With the Rocky Mountains running through Colorado, the state draws a lot of popularity for great hiking. One of the most notorious hiking endeavors is hiking what is referred to as a “fourteener,” which is where the mountain, and hike, peak above 14,000 feet in elevation. Both Colorado residents and tourists make goals of hiking at least one fourteener in their lifetime, with many people working to reach the peak of all fifty-three. Of course, this pursuit takes years to accomplish and you may be looking to hike just one for the bragging rights, in which case, here is a list of the top 10 fourteeners in Colorado, listed in order of lowest elevation to highest elevation.

Don't Miss These 10 Fourteeners In Colorado!

1. Huron Peak

Elevation: 14,003’

Location: Sawatch Range near Buena Vista and Leadville, Colorado

Difficulty: Class 2

Hike Length: 7 miles

Fun Fact: When trying to name the peak, they picked Huron after Huron Mine nearby, however, the mine was named for the Huron Native Americans, so the mountain is indirecty named after the Native American tribe.

2. Mount Bierstadt

Elevation: 14,060’

Location: Front Range near Georgetown and Idaho Springs, Colorado

Difficulty: Class 2/Class 3

Hike Length: 7 miles

Fun Fact: Once you reach this peak, if you’re feeling like you want more, you can keep going to Mount Evans, but this includes a descent of over 12,000 feet before heading back up the next mountain.

3. The DeCaLiBron Group (Including Mount Democrat, Mount Bross, Mount Cameron, and Mount Lincoln)

Elevations: 14,148’, 14,172’, 14,238’, and 14,286’ respectively

Location: Mosquito Range near Breckenridge and Leadville, Colorado

Difficulty: Class 2

Hike Length: 9 miles

Fun Fact: Some peaks are close enough in proximity to hit two in one hike, but these four peaks are close enough to hit all of them in one day and have been given their own group name in honor of this opportunity.

4. Longs Peak

Elevation: 14,255’

Location: Front Range near Estes Park, Colorado

Difficulty: Class 3

Hike Length: 5 miles

Fun Fact: Longs Peak is featured on the Colorado state quarter!

5. Mount Evans

Elevation: 14,264’

Location: Front Range near Georgetown and Idaho Springs, Colorado

Difficulty: Class 3

Hike Length: 6 miles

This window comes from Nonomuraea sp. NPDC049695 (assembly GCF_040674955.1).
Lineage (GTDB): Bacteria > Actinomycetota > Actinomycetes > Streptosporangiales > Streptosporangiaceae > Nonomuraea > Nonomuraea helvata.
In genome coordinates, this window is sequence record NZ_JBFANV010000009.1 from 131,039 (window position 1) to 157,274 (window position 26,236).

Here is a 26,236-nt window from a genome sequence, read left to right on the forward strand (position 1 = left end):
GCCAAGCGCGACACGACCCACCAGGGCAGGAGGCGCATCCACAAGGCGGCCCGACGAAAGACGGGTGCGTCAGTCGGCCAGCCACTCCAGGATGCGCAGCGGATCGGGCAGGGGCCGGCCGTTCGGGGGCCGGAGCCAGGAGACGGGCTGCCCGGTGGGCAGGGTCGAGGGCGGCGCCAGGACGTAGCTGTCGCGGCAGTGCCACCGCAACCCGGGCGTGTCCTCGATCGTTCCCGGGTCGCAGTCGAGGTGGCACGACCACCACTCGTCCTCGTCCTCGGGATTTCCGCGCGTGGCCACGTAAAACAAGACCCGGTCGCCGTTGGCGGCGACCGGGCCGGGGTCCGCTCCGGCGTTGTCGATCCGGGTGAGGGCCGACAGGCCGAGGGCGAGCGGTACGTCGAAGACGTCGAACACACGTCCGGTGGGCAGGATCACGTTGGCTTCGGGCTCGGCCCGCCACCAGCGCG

Fun Fact: Mount Evans can be seen from 100 miles away, so if you have ever admired the mountain skyline from Denver, Fort Collins and Limon, it is likely you’ve seen it many times without even realizing.

6. Quandary Peak

Elevation: 14,265’

Location: Tenmile Range near Breckenridge and Fairplay, Colorado

Difficulty: Class 1/Difficult Class 2/Class 3 (Depending on where you start and the route you take)

Hike Length: 7 miles

Fun Fact: Due to close proximity to Denver and also having a class 1 trail, this is one of the most popular 14ers for people to hike.

7. Mount Torreys and Grays Peak

Elevation: 14,267’ and 14,270’ respectively

Location: Front Range near Bakerville and Keystone, Colorado

Difficulty: Difficult Class 2/Class 3

Hike Length: 8 miles

Fun Fact: These peaks are right next to each other so most people peak both when they head out on this hike.

8. Blanca Peak

Elevation: 14,345’

Location: Sangre de Cristo near Blanca and Alamosa, Colorado

Difficulty: Difficult Class 2

Hike Length: 17 miles

Fun Fact: Known to the Navajo people as the Sacred Mountain of the East, Sisnaajiní.

9. Mount Massive

Elevation: 14,421’

Location: Sawatch Range near Leadville and Aspen, Colorado

Difficulty: Class 2

Hike Length: 15 miles

Fun Fact: Named for its elongated shape, Mt Massive is the third highest peak in the US just after Mt. Elbert.

10. Mount Elbert

Elevation: 14,433’

Location: Sawatch Range near Leadville and Aspen, Colorado

Difficulty: Class 2

Hike Length: 9 miles

Fun Fact: Mount Elbert is Colorado’s highest peak and the second highest peak in the nation.

Difficulty Scale:

Class 1: Easy hiking on a good trail.

Class 2: More difficult hiking that may be off trail.

Class 3: Scrambling or un-roped climbing may be involved.

Class 4: Ropes are used with climbing in class 4 and falls may be fatal.

Class 5: Technical climbing.


Please know that most of these mountains are best accessed in non-winter months (particularly July and August) due to avalanche dangers in the winter time, but their elevation will hold onto the snow even into the summer. Also note that in the summer months, afternoon storms are common in Colorado and it is extremely dangerous to be above the tree line during these storms with lightning strikes - to avoid being caught in these storms it is best to hit the trail early in the morning. For the safety of you and your fellow hikers, research trail conditions for the most current reports before planning a trip, make sure to pack plenty of water and any other equipment that may be necessary.

This article was written by Kim Cowan.